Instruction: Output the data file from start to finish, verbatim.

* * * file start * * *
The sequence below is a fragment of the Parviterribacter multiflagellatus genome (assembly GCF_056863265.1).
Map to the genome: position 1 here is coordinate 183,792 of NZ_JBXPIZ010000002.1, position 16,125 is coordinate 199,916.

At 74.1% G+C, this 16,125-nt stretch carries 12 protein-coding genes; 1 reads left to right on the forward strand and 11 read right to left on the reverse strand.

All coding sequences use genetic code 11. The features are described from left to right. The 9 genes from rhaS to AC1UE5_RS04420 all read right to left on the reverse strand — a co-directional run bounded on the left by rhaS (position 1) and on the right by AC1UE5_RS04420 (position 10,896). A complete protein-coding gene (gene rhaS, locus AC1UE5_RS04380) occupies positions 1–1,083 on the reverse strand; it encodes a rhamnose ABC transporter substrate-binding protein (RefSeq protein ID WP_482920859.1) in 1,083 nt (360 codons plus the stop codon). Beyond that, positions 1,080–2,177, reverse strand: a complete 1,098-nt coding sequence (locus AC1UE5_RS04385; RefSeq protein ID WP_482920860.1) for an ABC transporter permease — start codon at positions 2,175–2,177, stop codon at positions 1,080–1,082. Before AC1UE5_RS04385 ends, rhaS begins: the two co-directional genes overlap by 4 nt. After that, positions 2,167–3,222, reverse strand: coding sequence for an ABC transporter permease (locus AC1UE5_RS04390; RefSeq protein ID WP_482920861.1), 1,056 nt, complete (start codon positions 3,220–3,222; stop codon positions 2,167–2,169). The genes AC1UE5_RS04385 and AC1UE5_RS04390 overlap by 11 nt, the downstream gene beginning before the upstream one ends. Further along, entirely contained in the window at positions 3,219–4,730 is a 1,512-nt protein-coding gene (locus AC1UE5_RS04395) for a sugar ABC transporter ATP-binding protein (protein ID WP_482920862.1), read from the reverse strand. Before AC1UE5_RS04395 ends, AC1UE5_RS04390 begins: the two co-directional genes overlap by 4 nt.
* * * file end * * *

The sequence below is a fragment of the Parviterribacter multiflagellatus genome (assembly GCF_056863265.1).
Map to the genome: position 1 here is coordinate 183,792 of NZ_JBXPIZ010000002.1, position 16,125 is coordinate 199,916.

At 74.1% G+C, this 16,125-nt stretch carries 12 protein-coding genes; 1 reads left to right on the forward strand and 11 read right to left on the reverse strand.

All coding sequences use genetic code 11. The features are described from left to right. The 9 genes from rhaS to AC1UE5_RS04420 all read right to left on the reverse strand — a co-directional run bounded on the left by rhaS (position 1) and on the right by AC1UE5_RS04420 (position 10,896). A complete protein-coding gene (gene rhaS, locus AC1UE5_RS04380) occupies positions 1–1,083 on the reverse strand; it encodes a rhamnose ABC transporter substrate-binding protein (RefSeq protein ID WP_482920859.1) in 1,083 nt (360 codons plus the stop codon). Beyond that, positions 1,080–2,177, reverse strand: a complete 1,098-nt coding sequence (locus AC1UE5_RS04385; RefSeq protein ID WP_482920860.1) for an ABC transporter permease — start codon at positions 2,175–2,177, stop codon at positions 1,080–1,082. Before AC1UE5_RS04385 ends, rhaS begins: the two co-directional genes overlap by 4 nt. After that, positions 2,167–3,222, reverse strand: coding sequence for an ABC transporter permease (locus AC1UE5_RS04390; RefSeq protein ID WP_482920861.1), 1,056 nt, complete (start codon positions 3,220–3,222; stop codon positions 2,167–2,169). The genes AC1UE5_RS04385 and AC1UE5_RS04390 overlap by 11 nt, the downstream gene beginning before the upstream one ends. Further along, entirely contained in the window at positions 3,219–4,730 is a 1,512-nt protein-coding gene (locus AC1UE5_RS04395) for a sugar ABC transporter ATP-binding protein (protein ID WP_482920862.1), read from the reverse strand. Before AC1UE5_RS04395 ends, AC1UE5_RS04390 begins: the two co-directional genes overlap by 4 nt.